“This is why I hate going into Sautters’!”
I told Noah as we walked to the car. He laughed and asked me why.
“Because I’m always the only black person in the whoooooole store.” He nodded and concurred that I was in fact, the only black in the store. The checkout women made that abundantly clear when they stared holes into my face, without really acknowledging me.
You ever wonder how people can do that? Stare right at you and not see you?
I get glimpses of what Ralph Ellison wrote about when he created The Invisible Man. When the white women spoke, they dealt with Noah, when the cashier finished our transaction, she wished Noah “a good evening.”
“There was one other black person in the Sautters,” Noah offered.
And then we busted out with laughter. Rufus Teague is this guy:
Rufus Teague is on the label of barbeque sauce. I don’t know who he is, except that he might have been a slave. I couldn’t find anything in my google search. It’s nice to laugh at this kind of stuff and not prolong the anxiety.
You know what frustrates me, though? Knowing that I can’t say anything. Because what can you say? What did the “Invisible Man” say? He soon learned that there was nothing to say. “I’m sorry, but I don’t think you’re being very nice.” Or “I’m spending money here, please treat me like a human being. Thanks.”
Where we live, has a lot to do with how “out of place” I feel. Sylvania, OH is, I suppose, a suburb of Toledo that lacks diversity. It’s where the upper-middle class go to raise kids! So when the women of Sautters Market look like I’m the first black person they’ve seen that day, it’s probably true.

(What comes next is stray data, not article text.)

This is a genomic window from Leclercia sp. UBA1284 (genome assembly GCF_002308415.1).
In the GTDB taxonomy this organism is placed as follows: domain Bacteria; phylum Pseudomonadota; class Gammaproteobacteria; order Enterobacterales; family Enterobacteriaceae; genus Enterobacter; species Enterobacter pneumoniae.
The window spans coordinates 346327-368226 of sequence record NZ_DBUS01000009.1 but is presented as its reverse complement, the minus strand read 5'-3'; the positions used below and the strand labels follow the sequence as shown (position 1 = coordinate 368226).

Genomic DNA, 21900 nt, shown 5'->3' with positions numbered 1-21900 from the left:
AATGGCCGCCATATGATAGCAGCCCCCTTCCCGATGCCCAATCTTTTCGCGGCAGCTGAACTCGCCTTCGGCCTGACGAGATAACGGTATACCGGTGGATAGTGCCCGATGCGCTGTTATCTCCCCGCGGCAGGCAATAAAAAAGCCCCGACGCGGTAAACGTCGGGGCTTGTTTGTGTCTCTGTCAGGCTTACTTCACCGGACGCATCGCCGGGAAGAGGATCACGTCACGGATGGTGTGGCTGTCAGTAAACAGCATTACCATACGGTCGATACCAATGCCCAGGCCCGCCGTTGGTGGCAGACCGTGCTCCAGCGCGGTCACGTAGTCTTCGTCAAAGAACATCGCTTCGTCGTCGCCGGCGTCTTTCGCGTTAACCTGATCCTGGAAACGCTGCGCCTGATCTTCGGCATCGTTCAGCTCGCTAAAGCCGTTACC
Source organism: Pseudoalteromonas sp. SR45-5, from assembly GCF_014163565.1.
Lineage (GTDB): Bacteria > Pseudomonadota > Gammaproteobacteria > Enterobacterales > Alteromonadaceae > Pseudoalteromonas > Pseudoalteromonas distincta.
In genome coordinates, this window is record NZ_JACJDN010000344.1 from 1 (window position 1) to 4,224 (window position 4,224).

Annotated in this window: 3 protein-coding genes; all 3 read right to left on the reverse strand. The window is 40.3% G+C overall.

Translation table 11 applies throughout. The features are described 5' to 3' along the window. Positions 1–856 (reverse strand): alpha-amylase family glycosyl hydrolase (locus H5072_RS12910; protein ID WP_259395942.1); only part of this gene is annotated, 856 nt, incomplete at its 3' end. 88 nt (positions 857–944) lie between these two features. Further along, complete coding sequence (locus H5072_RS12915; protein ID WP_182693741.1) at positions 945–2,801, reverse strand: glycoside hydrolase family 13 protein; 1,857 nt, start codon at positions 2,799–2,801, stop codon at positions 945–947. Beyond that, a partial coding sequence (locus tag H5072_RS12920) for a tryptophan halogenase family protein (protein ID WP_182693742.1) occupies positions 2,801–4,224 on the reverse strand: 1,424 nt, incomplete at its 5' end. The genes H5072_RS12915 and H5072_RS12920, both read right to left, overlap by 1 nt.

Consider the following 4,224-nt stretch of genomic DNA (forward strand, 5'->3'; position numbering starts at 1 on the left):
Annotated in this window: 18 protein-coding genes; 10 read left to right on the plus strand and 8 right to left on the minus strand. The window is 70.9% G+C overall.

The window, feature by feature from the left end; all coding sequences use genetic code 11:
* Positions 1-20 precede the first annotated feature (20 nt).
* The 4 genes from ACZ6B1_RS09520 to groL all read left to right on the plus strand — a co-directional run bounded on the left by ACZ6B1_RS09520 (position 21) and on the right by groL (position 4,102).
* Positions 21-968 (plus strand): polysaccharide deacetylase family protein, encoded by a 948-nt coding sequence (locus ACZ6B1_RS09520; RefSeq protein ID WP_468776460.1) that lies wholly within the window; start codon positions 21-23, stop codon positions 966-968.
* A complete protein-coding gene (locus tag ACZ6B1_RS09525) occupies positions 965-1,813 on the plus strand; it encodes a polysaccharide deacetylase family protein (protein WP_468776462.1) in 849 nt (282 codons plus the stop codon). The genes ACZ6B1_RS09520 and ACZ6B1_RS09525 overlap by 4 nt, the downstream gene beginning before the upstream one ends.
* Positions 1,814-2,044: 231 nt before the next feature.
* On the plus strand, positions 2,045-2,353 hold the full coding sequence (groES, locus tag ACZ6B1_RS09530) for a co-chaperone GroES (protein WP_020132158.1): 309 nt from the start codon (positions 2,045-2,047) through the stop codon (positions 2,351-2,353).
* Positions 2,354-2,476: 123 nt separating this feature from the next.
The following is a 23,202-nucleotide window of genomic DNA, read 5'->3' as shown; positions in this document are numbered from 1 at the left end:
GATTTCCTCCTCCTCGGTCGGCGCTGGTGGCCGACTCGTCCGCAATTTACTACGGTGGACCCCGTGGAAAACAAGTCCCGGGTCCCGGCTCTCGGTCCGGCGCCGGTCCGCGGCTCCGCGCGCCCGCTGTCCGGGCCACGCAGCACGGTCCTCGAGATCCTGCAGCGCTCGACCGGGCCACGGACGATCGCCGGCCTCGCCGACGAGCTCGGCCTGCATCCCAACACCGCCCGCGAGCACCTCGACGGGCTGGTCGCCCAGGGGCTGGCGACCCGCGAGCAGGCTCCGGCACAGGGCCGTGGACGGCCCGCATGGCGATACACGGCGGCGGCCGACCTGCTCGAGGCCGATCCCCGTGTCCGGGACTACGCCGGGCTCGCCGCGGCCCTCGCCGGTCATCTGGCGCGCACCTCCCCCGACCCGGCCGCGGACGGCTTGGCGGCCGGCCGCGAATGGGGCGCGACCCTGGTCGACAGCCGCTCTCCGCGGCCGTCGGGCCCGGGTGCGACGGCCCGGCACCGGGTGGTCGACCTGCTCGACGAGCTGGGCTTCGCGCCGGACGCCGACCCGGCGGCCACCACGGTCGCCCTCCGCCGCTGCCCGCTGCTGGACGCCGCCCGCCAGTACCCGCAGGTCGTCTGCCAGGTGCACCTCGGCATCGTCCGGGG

So what do you do? Clam up and keep it moving? Or do you lash out? I kept it moving, remaining polite. But what would you do? (Dip in the comment section and leave us a line please!)
My sister says: “Kill ’em with kindness.” If someone looks uncomfortable by your presence, even though you’ve done nothing to offend, just be super nice! Say “thanks, ma’am or sir, you have a better day!” Hopefully that disarming enough.
Anything else will get you the angry black women rap. And we’re not all angry. I rarely get angry. I do get annoyed often. I will definitely not start swinging on you or cuss you out. No, that’s not how all of us get down.
But alas, this is my rant with day to day living, as a black woman. I’ve complained to my white friends and husband about this and I’m thankful that they are conscience about my feelings. That they are aware of what it’s like to feel like “the other”. They might not know, completely, how it feels. . . but most of them have at least read Invisible Man. I’ll take it.